THE CITY OF Savannah lost a community staple October 12 when the part-owner of both the Coffee Deli and Bar Food eating establishments, Johnny Baker, passed away due to complications related to Covid-19. He was 62.
Baker was not only the “larger than life” part-owner the city grew to love, but he also was a philanthropist and a fundraiser for many local nonprofits, along with his co-owner of the two Habersham Village eateries, Paula Letcher.
“He loved doing fundraisers and would always enjoy packing Paula’s truck for some charities,” Lechter said. “We packed Paula’s truck a few times for Second Harvest, and raised money for the Rape Crisis Center. Hospice was a huge fundraiser that we had done every June. He was one of the most caring people you could ever meet. He didn’t really show that side to many people but it was definitely there.”
Baker’s friend and colleague, Joey Rosen, was hired by Baker as a social media specialist, which he is still currently doing for both establishments, as well as any side jobs Letcher needs help with. Rosen was a neighbor of Baker’s and a regular at Bar Food before being hired.
“I started out as his neighbor at his condo on Habersham in 2006, so I’ve known him since then,” said Rosen. “Then I started going to the bar, just as a regular customer, and became very close with Johnny and Paula. A few years later, I became part of our Bar Food/Coffee Deli family and just started doing social media for them. At first, it was pro bono and then it became a paid position.”
Rosen admired his boss’s approach to both his business ventures and the way he tackled life in general.
“Johnny had advice for everything and everyone, whether he knew them or not. He would tell you exactly how he felt,” Rosen said. “He always asked the hard questions; he loved everyone and didn’t have one enemy. His approach to business was, keep it simple. Keep everything simple and do it right the first time. Simplicity was key to the way that he lived.”
As far as the timeline as to when Baker contracted the virus, Letcher and Rosen said that some reports were incorrect as to when Baker was diagnosed with Covid-19.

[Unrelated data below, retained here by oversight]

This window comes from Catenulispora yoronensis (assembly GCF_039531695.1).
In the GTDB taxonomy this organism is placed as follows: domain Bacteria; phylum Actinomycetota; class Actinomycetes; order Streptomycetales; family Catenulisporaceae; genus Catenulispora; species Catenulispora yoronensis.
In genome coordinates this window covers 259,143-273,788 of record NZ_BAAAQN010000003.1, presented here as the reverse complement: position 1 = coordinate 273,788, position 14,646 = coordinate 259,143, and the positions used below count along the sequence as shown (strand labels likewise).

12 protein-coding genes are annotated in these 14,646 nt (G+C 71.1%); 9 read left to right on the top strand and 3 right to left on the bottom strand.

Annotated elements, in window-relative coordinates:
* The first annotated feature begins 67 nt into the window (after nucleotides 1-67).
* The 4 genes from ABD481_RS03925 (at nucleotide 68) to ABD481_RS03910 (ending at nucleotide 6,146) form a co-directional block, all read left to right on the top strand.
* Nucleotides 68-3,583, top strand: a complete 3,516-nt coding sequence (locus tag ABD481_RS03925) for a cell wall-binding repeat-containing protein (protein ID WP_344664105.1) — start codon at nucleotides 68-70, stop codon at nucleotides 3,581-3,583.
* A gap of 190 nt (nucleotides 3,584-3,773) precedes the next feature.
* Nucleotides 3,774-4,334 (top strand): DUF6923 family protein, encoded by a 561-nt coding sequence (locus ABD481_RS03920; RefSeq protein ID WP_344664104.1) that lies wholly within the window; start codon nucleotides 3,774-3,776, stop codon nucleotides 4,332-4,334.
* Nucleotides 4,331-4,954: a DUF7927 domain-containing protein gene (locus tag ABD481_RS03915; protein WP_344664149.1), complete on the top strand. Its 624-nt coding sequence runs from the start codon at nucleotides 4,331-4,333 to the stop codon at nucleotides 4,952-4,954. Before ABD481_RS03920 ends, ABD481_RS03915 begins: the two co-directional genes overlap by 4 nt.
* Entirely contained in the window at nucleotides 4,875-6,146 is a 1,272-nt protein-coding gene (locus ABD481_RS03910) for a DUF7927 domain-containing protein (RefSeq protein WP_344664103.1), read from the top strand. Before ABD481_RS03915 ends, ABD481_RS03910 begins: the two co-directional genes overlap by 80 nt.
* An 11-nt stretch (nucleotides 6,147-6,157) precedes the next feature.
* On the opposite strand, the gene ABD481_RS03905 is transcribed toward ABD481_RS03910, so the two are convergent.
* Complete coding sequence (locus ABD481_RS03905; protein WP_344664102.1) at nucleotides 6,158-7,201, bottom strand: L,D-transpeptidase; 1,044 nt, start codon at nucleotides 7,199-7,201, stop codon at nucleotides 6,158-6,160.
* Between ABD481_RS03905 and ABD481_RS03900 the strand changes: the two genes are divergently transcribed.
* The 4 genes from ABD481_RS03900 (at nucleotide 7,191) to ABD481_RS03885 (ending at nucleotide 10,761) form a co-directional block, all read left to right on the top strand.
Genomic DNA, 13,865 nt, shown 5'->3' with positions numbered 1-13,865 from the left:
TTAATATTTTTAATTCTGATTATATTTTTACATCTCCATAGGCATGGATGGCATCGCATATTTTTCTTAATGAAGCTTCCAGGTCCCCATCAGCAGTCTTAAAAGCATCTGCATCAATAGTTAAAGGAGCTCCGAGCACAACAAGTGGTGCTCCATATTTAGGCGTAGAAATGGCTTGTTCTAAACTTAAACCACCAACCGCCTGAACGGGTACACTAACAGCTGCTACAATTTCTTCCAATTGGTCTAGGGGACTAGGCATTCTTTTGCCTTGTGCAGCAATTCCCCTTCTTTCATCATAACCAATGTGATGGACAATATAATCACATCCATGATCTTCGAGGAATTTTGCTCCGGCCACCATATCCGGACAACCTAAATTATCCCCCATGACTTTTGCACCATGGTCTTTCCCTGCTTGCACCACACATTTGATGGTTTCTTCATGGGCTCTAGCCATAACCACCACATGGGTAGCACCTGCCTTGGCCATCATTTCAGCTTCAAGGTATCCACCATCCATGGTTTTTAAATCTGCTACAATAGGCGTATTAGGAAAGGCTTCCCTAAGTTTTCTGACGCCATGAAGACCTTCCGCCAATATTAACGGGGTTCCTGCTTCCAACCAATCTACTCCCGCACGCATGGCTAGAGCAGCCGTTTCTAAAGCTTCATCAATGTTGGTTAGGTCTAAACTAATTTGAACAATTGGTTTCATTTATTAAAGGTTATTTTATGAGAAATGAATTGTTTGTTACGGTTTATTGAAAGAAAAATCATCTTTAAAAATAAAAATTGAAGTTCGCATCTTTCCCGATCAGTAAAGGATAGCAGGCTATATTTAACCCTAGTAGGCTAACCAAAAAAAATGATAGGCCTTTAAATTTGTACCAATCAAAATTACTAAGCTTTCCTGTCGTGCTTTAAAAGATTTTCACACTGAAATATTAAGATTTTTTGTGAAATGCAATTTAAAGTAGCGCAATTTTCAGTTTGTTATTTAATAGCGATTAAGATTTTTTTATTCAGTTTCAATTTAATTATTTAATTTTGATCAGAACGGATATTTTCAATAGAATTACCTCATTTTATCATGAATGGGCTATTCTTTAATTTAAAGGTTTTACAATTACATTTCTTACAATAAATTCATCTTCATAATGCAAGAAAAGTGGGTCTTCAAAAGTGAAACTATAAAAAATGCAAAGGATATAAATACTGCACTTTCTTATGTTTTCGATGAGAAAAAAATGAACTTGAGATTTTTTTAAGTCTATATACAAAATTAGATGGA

“It was a little bit of an issue with a few of the local news outlets getting it completely wrong, saying that it was a few days [of Johnny being out of work], but it wasn’t, it was at least three weeks that he was out of the business,” Rosen said. “He was home for approximately two weeks feeling ill and then at the end of that two-week period, he checked himself into the hospital where he remained. The last week of his life was in the hospital.”
Both Bar Food and Coffee Deli closed down for two days as soon as they knew Baker contracted the coronavirus. They then did a deep and thorough cleaning, sanitizing everything in the restaurants. Employees also got tested for the virus as a precaution.
“There were a few positive cases, they stayed out of work, and most everyone else was negative,” Rosen said. “They did every CDC guideline that they could to keep everyone safe and thankfully it wasn’t spread to anyone else, so they did exactly what they needed to do.”
The unfortunate circumstances surrounding Baker’s death serves as a harsh reminder to both his friends and the community of how prominent the presence of the coronavirus is and continues to be for not just Savannah, but our country as a whole.
“I am immunocompromised, I have a heart condition, so I’ve taken it seriously from the very beginning,” Rosen said. “But yeah it just hits home when you realize that someone contracts it and finally succumbs to it.”
Bar Food will host a memorial service open to the public, with speeches, cocktails, and food on Friday at 6 p.m.